Unraveling Higher-Order Chromatin Architecture and its Role in Cell Engineering for Improved Regenerative OutcomesPublic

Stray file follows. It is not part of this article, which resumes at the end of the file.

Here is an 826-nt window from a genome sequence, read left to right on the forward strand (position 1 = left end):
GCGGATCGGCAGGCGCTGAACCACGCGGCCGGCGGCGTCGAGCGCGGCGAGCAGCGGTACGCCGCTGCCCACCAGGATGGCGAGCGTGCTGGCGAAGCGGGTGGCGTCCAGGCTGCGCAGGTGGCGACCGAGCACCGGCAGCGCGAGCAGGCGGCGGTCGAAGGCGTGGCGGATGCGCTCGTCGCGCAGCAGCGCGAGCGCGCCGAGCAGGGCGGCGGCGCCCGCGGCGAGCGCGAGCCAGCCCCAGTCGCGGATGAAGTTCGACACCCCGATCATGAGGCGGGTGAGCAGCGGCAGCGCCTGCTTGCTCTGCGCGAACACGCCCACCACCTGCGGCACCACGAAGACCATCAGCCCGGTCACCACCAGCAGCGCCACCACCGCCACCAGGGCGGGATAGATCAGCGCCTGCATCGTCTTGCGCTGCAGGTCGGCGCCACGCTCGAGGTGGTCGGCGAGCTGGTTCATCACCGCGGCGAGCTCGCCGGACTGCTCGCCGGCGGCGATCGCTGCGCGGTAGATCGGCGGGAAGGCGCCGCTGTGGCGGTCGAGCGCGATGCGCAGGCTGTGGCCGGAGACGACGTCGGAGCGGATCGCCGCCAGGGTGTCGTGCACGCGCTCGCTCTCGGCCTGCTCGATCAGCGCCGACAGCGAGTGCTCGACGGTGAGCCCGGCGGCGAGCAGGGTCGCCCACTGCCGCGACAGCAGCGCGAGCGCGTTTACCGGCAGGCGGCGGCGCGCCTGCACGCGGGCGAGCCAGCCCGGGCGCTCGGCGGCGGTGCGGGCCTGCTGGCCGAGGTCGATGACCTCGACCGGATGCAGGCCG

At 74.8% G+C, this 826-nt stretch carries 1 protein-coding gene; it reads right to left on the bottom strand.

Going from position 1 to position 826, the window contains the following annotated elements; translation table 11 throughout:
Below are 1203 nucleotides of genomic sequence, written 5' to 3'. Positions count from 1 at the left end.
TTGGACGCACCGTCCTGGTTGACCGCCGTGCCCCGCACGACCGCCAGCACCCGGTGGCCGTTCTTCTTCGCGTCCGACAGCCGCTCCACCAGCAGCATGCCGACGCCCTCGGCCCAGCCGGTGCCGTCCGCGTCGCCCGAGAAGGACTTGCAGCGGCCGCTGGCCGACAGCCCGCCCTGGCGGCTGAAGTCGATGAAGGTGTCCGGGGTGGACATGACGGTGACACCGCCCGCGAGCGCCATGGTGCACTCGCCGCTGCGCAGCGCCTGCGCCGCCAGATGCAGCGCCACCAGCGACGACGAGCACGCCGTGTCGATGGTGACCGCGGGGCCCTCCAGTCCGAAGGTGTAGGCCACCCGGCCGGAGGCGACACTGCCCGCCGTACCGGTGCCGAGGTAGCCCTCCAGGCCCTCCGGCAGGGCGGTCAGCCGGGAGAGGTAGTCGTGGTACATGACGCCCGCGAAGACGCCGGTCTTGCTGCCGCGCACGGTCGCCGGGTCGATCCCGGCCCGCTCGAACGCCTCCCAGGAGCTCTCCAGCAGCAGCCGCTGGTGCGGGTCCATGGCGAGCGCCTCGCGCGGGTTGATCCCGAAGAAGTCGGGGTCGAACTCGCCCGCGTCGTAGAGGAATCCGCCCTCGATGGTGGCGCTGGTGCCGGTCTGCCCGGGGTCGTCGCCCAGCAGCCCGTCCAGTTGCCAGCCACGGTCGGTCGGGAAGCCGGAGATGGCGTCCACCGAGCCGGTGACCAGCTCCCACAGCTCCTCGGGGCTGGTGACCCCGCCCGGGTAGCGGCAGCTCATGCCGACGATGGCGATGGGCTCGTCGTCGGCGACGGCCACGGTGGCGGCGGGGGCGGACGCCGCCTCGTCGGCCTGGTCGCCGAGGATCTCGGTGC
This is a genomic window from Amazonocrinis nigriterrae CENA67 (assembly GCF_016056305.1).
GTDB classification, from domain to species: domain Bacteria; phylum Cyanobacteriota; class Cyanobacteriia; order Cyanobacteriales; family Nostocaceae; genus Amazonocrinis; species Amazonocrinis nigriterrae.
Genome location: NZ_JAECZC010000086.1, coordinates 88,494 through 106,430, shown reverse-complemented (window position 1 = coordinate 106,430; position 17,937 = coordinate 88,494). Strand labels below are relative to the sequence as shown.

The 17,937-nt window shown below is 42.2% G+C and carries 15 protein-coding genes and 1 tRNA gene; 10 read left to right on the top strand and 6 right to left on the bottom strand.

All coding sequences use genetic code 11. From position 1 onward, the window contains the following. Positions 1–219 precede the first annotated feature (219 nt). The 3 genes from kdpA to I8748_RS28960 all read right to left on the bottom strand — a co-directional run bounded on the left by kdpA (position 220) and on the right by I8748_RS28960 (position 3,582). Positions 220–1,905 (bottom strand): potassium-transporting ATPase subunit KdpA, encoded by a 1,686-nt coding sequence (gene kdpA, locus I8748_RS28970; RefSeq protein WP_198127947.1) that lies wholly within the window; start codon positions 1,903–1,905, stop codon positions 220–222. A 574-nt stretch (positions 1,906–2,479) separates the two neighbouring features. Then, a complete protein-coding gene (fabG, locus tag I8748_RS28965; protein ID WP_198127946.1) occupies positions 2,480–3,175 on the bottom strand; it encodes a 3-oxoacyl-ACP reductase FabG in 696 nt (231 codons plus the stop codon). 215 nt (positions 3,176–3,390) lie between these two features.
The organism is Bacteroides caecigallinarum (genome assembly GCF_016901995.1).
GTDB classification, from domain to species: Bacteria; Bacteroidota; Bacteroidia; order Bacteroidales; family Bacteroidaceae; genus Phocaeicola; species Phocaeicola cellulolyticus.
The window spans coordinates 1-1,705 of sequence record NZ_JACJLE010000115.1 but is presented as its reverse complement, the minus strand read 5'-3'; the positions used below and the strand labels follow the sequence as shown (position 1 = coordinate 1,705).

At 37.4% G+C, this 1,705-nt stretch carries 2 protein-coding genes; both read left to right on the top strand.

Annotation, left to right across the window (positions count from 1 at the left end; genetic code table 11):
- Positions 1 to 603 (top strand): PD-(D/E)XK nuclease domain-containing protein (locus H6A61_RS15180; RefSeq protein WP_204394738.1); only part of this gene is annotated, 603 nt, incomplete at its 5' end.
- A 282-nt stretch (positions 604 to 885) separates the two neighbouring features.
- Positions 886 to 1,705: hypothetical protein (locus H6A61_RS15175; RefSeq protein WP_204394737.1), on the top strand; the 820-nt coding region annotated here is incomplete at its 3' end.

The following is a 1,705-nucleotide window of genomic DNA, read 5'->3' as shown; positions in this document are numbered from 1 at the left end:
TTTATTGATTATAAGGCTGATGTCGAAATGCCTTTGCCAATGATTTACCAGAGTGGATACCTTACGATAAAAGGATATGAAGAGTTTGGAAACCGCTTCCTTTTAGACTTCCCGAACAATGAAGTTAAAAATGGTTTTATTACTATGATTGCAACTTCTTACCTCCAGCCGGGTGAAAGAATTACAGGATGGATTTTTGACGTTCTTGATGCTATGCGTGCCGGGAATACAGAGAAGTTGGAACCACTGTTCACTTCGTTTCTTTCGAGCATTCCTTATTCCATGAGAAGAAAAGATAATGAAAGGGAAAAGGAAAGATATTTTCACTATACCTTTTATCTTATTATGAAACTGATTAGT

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The physical structure of chromatin has recently emerged as a key contributor to genome regulation and cellular function. Chromatin packing dictates the conformation of the 2-meter-long DNA polymer within the ~10 μm cell nucleus. This conformation can influence gene function by regulating the accessibility of molecular regulators to DNA, altering the transcriptional rates for multiple genes simultaneously. Remarkably, even though stem cells and differentiated or specialized cells possess the same DNA sequence, they exhibit strikingly distinct functions. This raises a fascinating question: what molecular mechanisms determine the cell fate if the underlying genetic blueprint or the DNA sequence itself remains unchanged? This can be partly attributed to differences in their epigenome, including molecular and structural modifications to chromatin that can influence the likelihood of expression of multiple genes, thereby regulating cell phenotype or function without changing the DNA sequence itself. Chapter 1 of this thesis introduces the importance of determining the physical structure of the genome to understand its role in regulating transcription and modulating cellular functions. Furthermore, this section discusses methodologies to study chromatin architecture in the context of transcription. Next, Chapter 2 discusses high-resolution electron microscopy and polymer physics-based analysis techniques to identify and characterize the functional properties of higher-order chromatin packing domains, the building blocks of genome organization. This work demonstrates that chromatin fibers fold into packing domains with an average radius of ~80 nm (~200 kbp in genomic size) and have heterogeneous morphological properties that are transcriptionally relevant. These spatially well-defined higher-order domains can be potentially engineered to achieve specific global transcriptional patterns. This can be particularly critical to efficiently manipulating cell fate for regenerative engineering applications, such as maximizing differentiation towards a target cell type. Chapter 3 explores this idea of chromatin engineering through contact guidance-induced nuclear deformation as a model to efficiently control differentiation outcomes in human mesenchymal stem cells (hMSCs). Specifically, microtopography-induced nuclear deformation elicits cellular transcriptional reprogramming, possibly through the regulation of 3D chromatin conformation, and consequently maximizes lineage-specific differentiation towards osteoblasts, and facilitates in-vivo bone regeneration. Finally, Chapter 4 summarizes this thesis work, and provides an outlook for future directions. Additionally, the chapter outlines the potential chromatin engineering avenues in improving regenerative outcomes. Overall, the presented work combines nanoimaging and molecular approaches to investigate the complex relationship between chromatin structure and function, while offering a promising method for cell engineering in regenerative applications.